On programs such as Social Security, Medicare and the fat content of cookies, Uncle Sam will shuffle the deck in 2006. And if he deals aces with one hand, watch out because he might try to grab some back with the other.
Elderly Americans on Social Security will get an automatic cost-of-living increase of 4.1% this month. But about 25% of the increase will be reclaimed to pay for higher monthly premiums for Medicare's Part B, which covers visits to doctors' offices and some outpatient procedures. Similar up-the-mountain, down-the-mountain maneuvers can be found in new tax provisions.
What's going on is the annual New Year's revisions in federal laws and regulations to reflect actions and decisions made by Congress or the executive branch -- often with little public notice. And, as in previous years, this year there are winners, losers, and people who end up being both.
In the winners category, more tax benefits are on the way to high-income Americans, as well as an increase in an important tax break for the working poor. Meanwhile, about 11 million upper-income taxpayers will see an increase of $260.40 in their Social Security taxes. That's because the amount of wages on which the 6.2% tax is levied will automatically rise to $94,200 from the current $90,000.
Food product makers who must provide more labeling information to alert customers who are allergic to such ingredients as milk, eggs, wheat and peanuts may count themselves as losers -- though people with those allergies may count themselves winners.
Among the in-betweens may be the Girl Scouts of America, the cookie industry and their millions of customers. Beginning this year, the Food and Drug Administration will require cookie packages to disclose levels of transfatty acids, which are associated with higher cholesterol and heart disease.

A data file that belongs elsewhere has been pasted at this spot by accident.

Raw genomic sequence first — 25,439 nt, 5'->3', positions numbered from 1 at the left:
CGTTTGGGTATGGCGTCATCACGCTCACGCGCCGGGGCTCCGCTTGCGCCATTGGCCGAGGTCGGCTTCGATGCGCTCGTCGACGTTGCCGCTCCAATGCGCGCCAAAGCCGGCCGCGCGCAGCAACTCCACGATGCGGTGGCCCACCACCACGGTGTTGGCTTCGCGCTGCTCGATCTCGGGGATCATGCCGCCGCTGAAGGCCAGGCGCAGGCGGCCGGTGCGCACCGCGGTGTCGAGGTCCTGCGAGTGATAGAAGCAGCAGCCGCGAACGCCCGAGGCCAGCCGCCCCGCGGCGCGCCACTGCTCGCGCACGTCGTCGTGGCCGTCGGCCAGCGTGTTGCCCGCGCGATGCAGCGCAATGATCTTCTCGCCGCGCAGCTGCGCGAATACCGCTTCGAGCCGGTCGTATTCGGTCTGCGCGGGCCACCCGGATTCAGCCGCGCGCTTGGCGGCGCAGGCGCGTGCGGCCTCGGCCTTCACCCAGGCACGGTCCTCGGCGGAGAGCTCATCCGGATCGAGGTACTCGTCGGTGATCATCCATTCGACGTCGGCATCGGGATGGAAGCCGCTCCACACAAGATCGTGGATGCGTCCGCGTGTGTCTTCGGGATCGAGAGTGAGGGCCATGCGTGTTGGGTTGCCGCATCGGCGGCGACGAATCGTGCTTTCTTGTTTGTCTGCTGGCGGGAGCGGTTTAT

The Girl Scouts, who start selling cookies in homes and offices across the land this month, have announced that transfats have been removed from three popular cookies: Thin Mints, Caramel DeLites and Peanut Butter Patties. Also, two transfat-free cookies have been added: Thanks-A-Lots and the reduced-fat Cartwheels.
On the other hand, Kraft Foods, which makes Oreos, said it would not roll out transfat-free Oreos until current stocks had been sold. Some other manufacturers are expected to follow a similar policy.
Meanwhile, on the energy front, a bill this year includes several consumer incentives intended to lower fuel usage. Tax credits will be available to buyers of gas-electric hybrid cars -- anywhere from $1,700 to $3,000 depending on the model.
Also, as much as $500 in credits can be claimed by taxpayers who buy home insulation and energy-saving exterior windows, as well as more-fuel-efficient appliances, heat pumps and solar-powered hot-water systems.
The credits should be good news for makers of those products as well as for those who buy them. At the same time, for those who worry about the burgeoning federal deficit, tax credits are a real though indirect form of government spending.